Joe Flower (bbear) Fri 22 Jun 12 09:13
Jane brings her usual articulateness to bear on the subject of death. It is a tough subject and yes, it very much has to be addressed. From the point of view of cost, we spend vast sums every year on clearly futile "heroic" medical procedures on people who really should be in hospice on palliative care. None of these decisions are ever easy, but they would be enormously helped if we could just change the conversation, make it a cultural norm that we all, patients and clinicians alike, talk about the fact of death and its approach, what our wishes are, how to implement them. It is a prime example of ways in which lessening the suffering also saves money.
Paulina Borsook (loris) Fri 22 Jun 12 09:28
the pessimist in me wonders - will the needed change iin conversation around death only happen when boomers, having seen what their frail elders endured as they failed, decided 'no way no how'. sort of like the decline of homophobia seems to be very generational - the software is -always- SUPPOSED to do good things, but so often it does not (i wrote gave a talk, later published as an essay, about this more than a decade ago. i dont see that the problem has gotten better) but onward with your great project!
descend into a fractal hell of meta-truthiness (jmcarlin) Fri 22 Jun 12 09:54
<bbear>, while I wait for an answer to my second question, I'm going to pose a third since I'll be running around today partially dealing with a friend who's just moved into assisted living. And that raises a third question: There are more and more people who are not quite able to take care of themselves and who thus need assisted living, home health aides and other such services. I don't remember you addressing these kinds of situations in your book so I'm wondering if you have any thoughts about this area?
Joe Flower (bbear) Fri 22 Jun 12 09:59
Here's the paragraph that Jerry is referring to on page 106: 'Evidence-based health is a backbone-brilliant concept that actually produces better healthcare, and better health, for significantly less moneyand a concept that America may be too politically hypnotized to ever put into wide practice. Evidence-based means its about what really workshealth, because thats the goal.' Jerry asks: >Given your other statements about change happening in spite of politics, why is this area so different? And is there any way we can apply even a little pressure in upping the odds of it being adopted? What makes it different is that many of the things that make for better health go beyond healthcare they are social, cultural, educational. Things like really good, widely-available childcare; strong local banks; small business credit; good housing available at all price points, and so on. A big piece of our political culture now flat-out believes that _anything_ that is good for the society as a whole is a "socialist dictatorship" and "catering to the deadbeats." This largely means that we must find ways of accomplishing these things, if possible, in ways that don't put them to a vote, especially not the kind of legislative vote that a minority can block. In short, what we must do is build healthy communities. I expand on this notion in Chapter 11: Beyond Healthcare.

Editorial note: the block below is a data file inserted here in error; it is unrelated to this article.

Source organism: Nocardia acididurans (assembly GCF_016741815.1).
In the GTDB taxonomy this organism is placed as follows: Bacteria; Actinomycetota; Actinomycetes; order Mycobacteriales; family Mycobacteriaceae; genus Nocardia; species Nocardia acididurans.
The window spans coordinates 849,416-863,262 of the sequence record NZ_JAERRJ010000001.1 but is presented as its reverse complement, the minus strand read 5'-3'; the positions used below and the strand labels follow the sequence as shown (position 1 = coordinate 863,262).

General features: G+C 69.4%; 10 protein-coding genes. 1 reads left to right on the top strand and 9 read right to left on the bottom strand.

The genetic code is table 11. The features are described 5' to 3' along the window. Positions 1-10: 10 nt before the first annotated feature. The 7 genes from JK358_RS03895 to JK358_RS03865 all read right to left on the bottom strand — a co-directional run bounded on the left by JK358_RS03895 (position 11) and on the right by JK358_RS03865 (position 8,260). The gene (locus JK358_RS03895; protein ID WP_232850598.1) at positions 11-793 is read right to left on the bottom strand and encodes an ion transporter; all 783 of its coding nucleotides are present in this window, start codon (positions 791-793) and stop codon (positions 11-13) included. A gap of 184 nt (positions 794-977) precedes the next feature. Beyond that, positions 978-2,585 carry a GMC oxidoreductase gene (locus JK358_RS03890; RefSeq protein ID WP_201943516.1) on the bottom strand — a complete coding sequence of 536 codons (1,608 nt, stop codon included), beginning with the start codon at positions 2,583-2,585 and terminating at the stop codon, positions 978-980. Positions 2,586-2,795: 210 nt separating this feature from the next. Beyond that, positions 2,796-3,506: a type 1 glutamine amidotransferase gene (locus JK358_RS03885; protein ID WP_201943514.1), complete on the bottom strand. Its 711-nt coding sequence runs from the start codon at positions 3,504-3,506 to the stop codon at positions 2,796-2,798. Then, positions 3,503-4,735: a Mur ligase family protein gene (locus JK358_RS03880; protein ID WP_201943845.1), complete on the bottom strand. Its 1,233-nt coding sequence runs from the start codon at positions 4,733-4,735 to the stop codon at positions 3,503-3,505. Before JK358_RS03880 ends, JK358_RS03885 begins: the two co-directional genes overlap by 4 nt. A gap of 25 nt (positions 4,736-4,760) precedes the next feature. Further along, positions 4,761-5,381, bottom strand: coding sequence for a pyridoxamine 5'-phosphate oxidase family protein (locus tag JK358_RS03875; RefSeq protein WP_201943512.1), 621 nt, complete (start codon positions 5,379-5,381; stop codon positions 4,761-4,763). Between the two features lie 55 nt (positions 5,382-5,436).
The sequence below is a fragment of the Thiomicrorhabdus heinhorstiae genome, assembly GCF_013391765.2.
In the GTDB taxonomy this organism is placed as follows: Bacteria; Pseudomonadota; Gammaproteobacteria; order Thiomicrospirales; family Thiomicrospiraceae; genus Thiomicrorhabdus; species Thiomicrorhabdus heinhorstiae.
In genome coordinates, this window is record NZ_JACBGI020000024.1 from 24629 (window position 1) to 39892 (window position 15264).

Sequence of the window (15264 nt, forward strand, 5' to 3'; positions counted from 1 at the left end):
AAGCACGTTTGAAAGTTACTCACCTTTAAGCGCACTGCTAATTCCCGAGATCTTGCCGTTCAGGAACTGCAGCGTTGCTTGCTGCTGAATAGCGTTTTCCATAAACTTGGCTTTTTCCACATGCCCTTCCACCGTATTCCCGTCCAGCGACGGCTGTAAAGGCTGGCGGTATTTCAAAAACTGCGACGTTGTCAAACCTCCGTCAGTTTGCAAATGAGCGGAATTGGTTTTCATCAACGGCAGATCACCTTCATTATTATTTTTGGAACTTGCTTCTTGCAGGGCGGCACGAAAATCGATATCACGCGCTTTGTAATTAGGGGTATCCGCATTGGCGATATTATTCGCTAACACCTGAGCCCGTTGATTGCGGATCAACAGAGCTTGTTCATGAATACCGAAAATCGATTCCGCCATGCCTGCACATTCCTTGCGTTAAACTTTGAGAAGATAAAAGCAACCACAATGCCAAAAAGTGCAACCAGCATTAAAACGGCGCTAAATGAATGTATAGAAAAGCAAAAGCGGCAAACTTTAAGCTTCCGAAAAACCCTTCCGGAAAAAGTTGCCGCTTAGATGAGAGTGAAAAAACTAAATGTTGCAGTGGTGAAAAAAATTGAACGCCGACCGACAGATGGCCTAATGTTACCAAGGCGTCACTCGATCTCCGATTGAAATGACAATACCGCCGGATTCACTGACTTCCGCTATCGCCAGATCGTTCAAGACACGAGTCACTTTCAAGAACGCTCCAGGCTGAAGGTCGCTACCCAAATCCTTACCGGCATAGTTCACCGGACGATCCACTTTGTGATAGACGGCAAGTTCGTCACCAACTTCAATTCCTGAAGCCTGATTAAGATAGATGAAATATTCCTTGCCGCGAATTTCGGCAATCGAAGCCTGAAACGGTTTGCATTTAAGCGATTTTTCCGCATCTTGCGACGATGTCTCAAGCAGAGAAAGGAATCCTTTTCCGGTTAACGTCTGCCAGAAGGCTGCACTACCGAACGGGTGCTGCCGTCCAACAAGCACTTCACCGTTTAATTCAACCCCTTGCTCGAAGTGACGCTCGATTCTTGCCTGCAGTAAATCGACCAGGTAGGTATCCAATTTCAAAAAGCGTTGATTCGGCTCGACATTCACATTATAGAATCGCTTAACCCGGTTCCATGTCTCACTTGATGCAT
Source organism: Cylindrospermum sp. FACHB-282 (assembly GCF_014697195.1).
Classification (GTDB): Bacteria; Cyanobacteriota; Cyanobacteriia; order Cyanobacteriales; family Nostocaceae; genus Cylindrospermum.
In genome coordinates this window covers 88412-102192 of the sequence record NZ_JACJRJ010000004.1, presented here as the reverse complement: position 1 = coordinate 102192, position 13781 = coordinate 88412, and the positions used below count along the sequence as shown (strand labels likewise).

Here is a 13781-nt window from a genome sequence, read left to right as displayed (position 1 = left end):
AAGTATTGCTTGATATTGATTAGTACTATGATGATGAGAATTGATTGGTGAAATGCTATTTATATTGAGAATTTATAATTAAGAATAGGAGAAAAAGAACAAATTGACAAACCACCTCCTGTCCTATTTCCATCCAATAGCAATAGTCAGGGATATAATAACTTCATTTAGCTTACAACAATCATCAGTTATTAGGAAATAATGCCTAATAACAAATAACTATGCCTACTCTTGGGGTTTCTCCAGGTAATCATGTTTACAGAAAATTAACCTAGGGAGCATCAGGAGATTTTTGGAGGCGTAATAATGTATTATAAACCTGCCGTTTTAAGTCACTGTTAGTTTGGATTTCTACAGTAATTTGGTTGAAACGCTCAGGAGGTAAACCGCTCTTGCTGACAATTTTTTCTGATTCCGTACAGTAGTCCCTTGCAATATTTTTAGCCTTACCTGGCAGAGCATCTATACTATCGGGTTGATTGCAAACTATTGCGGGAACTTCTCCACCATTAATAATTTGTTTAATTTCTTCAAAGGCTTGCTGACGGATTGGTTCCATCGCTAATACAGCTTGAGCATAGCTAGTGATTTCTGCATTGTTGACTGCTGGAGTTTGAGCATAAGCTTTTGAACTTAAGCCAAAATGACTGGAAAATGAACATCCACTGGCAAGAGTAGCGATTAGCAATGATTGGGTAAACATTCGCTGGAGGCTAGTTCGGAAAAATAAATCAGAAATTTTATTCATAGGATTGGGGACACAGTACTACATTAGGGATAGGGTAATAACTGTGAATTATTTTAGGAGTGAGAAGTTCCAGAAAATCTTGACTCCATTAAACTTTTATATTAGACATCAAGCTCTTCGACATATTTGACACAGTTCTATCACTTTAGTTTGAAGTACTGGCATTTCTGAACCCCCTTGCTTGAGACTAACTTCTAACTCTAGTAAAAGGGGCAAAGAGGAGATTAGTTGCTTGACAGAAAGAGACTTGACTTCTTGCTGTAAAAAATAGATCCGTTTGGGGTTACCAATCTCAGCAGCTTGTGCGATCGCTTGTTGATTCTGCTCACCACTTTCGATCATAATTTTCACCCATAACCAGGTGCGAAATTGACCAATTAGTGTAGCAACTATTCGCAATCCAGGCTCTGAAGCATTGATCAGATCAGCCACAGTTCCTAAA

Joe Flower (bbear) Fri 22 Jun 12 10:01
Paulina wonders it the response to death is generational. I think you're right. And I think that's why we are really beginning to see a shift now, because we in the Boomer generation are going through the failing years and deaths of our parents' generation, and experiencing how brutal and dehumanizing that is (not to mention how draining of resources).
Joe Flower (bbear) Fri 22 Jun 12 10:07
Paulina says: > the software is -always- SUPPOSED to do good things, but so often it does not Yes, most early versions and many present versions failed miserably at the clinical level. The whole Appendix A in the book ("Stupid Computer Tricks: How Not To Digitize Healthcare") details those failures. It consists almost entirely of notes contributed by a doctor who chose not to be identified in the book. That said, what keeps me from being a complete pessimist about software in medicine is that I have seen a number of instances in which it really seems to work; and because I am involved with the Health 2.0 movement (keynoting their conference this fall), where I see so much stuff that seems really smart on the clinical level.